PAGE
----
Get to Know Your Members of Congress!
With growing pressure to cut spending and reduce tax benefits, there no better time than the present to (re)introduce yourself to your congressional delegation and their staff members working on tax and conservation issues. Show them how your work supports the public interest so they'll think twice before cutting the programs you rely on. Here are some tools to get started:
- Sample Letter of Introduction (geared towards tax incentives but could easily be refocused on the grant programs that support your work)
- Guide to Hosting Site Visits (and Congressional Event Success Stories)
- Which new districts cover your service area? Is your Representative on a key committee?
- Subscribe to Advocates Alerts - We'll send you customized staff directories when subcommittee assignments are final in mid-February.
The government makes decisions about conservation tax incentives, controls millions of dollars in conservation funding, and has the potential to greatly help - or hurt - your conservation work.
The Land Trust Alliance can tell Congress what the issues are--but only constituents like you can make elected officials care enough to do something about those issues! This section is all about providing the tools you need to build those relationships.
- Factsheet: Why Should My Land Trust Call Congress (Word, 66 KB)
- Read the latest Policy Roundup: All Politics Is Local
Your Land Trust Can Lobby
The federal government supports lobbying by 501(c)(3) nonprofits. The IRS has very specific and easy-to-follow rules about how much money a 501(c)(3) organization can spend on lobbying, what counts as lobbying (many things don’t), and how to comply with the IRS regulations by reporting such expenditures on your form 990. , including how your land trust can come under simplified rules by filing form 5768.
Keep in mind you can never endorse or oppose a candidate for elected office and your organization should be careful to avoid any action (especially during an election year) that might give the appearance of endorsing a candidate. But, you can work on ballot-issues, referendums, and other issue campaigns.
- Factsheet: Your Land Trust Can Lobby (Word, 68.5 KB)
- The Learning Center and from our publications store. curriculum: Nonprofit Law and Recordkeeping for Land Trusts, Volume I, available in
- Brochure: Lobby? You? Yes!
- FAQ about Nonprofit Lobbying
- Worry-free Lobbying for Nonprofits, Election Year Advocacy and State Lobbying Laws
- Independent Sector:
- Internal Revenue Service: In-depth Analysis of Lobbying Issues
How to Lobby
All politics is local. The fact that what you do is locally popular matters a lot to your elected officials – but it only matters if they know who you are and who supports you.
Are people talking to them about your land trust? Are you? Are they reading about you the local paper? Does your mayor ask them to help you? Does their brother-in-law? Does their staff? Do your elected representatives and their staff get invited to visit the places you have protected? Do they get invited to your annual dinner, or picnic?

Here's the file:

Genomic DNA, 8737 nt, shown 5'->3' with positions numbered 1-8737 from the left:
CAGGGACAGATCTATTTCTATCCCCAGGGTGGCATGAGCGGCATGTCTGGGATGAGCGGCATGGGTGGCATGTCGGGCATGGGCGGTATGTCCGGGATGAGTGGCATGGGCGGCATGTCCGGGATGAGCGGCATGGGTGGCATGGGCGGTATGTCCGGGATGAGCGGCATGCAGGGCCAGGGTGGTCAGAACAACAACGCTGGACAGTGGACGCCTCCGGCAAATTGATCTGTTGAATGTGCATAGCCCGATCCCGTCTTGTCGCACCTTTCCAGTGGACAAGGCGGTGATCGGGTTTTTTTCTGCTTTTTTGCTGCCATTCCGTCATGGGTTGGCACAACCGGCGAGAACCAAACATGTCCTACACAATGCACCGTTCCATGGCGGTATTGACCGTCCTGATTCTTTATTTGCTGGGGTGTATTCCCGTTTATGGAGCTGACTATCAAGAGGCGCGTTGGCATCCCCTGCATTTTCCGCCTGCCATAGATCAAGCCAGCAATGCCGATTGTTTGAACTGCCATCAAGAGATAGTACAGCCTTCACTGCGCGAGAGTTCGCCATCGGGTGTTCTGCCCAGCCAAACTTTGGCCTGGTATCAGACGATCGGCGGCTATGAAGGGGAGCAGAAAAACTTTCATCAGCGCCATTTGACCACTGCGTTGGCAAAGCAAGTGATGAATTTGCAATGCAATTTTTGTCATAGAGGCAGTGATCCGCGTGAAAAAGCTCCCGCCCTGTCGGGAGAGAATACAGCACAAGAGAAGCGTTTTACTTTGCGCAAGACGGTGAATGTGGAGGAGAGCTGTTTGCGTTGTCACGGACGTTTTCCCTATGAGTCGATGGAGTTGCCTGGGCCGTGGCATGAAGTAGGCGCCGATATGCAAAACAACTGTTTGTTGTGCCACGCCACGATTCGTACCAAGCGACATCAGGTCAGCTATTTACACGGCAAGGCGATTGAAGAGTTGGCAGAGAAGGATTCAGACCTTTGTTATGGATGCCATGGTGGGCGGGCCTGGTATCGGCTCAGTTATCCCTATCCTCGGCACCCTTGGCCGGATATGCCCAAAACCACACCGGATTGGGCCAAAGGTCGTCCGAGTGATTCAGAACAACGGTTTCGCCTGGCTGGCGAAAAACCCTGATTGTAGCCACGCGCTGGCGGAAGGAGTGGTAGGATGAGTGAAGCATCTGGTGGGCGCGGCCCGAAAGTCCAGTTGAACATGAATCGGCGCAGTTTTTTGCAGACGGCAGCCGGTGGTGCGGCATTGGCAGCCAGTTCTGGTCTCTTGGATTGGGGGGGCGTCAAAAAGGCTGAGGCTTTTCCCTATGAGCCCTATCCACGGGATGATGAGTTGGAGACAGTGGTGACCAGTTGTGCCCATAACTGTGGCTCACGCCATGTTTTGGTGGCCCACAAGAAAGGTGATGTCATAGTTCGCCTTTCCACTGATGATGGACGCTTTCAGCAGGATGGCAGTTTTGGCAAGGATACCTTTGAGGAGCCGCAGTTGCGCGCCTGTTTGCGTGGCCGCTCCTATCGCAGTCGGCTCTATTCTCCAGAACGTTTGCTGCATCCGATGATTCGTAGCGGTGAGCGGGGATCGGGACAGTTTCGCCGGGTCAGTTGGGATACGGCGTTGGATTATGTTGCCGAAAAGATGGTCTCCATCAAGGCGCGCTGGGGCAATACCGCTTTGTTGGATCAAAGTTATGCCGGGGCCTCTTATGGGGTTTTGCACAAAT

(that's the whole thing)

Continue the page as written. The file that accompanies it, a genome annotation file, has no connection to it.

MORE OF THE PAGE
The following resources aim to help you build relationships that reveal opportunities you never knew existed—and keep you off the menu for cuts when times are tough.
- – Members of Congress spend much of the year in their districts. Inviting them to a site visit or another event is one of the best ways to build strong relationships.
- Advocacy Webinars -- Check out our new suite of upcoming events and archived webinars on advocacy topics.
- – A Land Trust Alliance article on how to get started building relationships with your legislators.
- – Practical advice for writing to legislators about policy issues in general and the enhanced easement incentive in particular.
- – While these ideas and templates specifically reference the enhanced easement incentive, they're great ideas for thanking any public official who lends you a hand!
- Advocacy Seminar Workbook - The Workbook from our “Advocating for Success” seminar is now available for board, staff and volunteers of Alliance members at The Learning Center. Be sure to download both the action plan (smaller PDF) and workbook (larger PDF).
- The Nonprofit Lobbying Guide – A comprehensive book from Independent Sector, available from our publications store or as a free download.
- Center for Lobbying in the Public Interest website – A good source for basic guidance and advanced training in nonprofit advocacy
- Alliance for Justice website – Excellent advice and publications on nonprofit advocacy – with a particular focus on persuading foundations that it’s alright to fund projects that include lobbying.
More Ways to Get Involved
A library of templates for outreach on the enhanced easement incentive—to thank co-sponsors, spread the word to landowners (when it’s extended) and adapt for your use on other issues.
Sign-up now to receive email alerts with breaking news about policy opportunities and other information you need to make a real difference with policymakers!
Please join us in Salt Lake City September 29 - October 3 for more than two dozen seminars and workshops about public policy, including the Public Policy 2012 Update and 2013 Forum, where you can comment on our priorities for the year ahead.
Photo: Congressman Jim Saxton (R-NJ) receives an award from the New Jersey Conservation Foundation/Photo courtesy of New Jersey Conservation Foundation